The apparatus for producing an elongated reciprocable saw blade 12 which meets these requirements includes a pair of elongated identical plates 30 made of a rigid electrically nonconducting material such as glass, plastic, or the like. In the configuration illustrated in FIGS. 3 and 4, the respective plates 30 have identically formed recesses including side surfaces 32 parallel to the surfaces 34 thereof which engage the sides 20 of the thin metal supporting portion 18 when it is clamped between the plates 30 as shown in FIGS. 3-and 4. The identical recesses in the respective plates 30" also have bottom surfaces interconnecting side surfaces 32 and surfaces 34 which are equidistant from the edge surfaces 36 of the respective plates 30. For example, the distance from the surface 34 to the side surface 32 may be one thousandth of an inch, and the bottom surfaces of the recesses may be 10 thousandths of an inch from the edge surfaces 36.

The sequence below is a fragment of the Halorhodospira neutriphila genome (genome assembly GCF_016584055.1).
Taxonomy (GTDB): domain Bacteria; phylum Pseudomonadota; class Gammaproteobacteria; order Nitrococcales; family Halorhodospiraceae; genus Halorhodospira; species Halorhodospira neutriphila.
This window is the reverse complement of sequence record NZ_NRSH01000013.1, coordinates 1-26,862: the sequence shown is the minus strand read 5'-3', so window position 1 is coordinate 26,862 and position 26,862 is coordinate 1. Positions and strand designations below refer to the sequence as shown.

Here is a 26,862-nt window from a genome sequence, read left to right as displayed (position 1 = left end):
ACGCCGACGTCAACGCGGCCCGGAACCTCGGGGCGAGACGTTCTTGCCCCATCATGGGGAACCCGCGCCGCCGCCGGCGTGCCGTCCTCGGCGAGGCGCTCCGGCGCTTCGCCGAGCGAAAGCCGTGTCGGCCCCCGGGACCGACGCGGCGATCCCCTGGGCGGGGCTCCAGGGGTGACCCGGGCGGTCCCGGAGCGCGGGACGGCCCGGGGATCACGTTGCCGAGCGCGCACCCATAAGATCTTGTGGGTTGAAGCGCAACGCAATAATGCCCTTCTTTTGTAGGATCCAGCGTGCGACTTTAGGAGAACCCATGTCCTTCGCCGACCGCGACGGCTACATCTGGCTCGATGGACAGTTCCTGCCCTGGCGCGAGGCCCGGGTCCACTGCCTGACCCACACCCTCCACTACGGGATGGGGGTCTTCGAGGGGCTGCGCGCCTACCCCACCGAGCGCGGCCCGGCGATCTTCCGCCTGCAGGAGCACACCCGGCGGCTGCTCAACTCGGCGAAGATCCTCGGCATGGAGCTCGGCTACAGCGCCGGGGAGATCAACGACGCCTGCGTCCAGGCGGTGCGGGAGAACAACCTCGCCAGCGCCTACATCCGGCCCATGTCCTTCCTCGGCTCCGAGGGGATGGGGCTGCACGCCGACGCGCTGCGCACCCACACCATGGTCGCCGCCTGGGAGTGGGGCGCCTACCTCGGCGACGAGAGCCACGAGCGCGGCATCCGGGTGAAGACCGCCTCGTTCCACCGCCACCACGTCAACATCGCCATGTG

The elongated plates 30 may be substantially shorter than the thin metal supporting portion 18 of a blade 12 engaged thereby since the abrasive cutting portion 16 of the saw blade 12 formed between the plates 30 need only be long enough to engage a work piece or work pieces being cut during at least part of the stroke through which the blade is reciprocated. In any case, elongated blades intended to be ganged using intervening spacers 14 should be provided with abrasive cutting portions which stop sulficiently short of the ends of the blades to accommodate the spacers 14. On the other hand, the transverse dimension of the plates 30 is selected so that the plates 30 cover the entire width of the thin metal supporting portion 18 and so that the edge surfaces 36 project a predetermined distance above one edge of the metal supporting portion 18 to provide the cavity in which the abrasive cutting portion 16 is formed.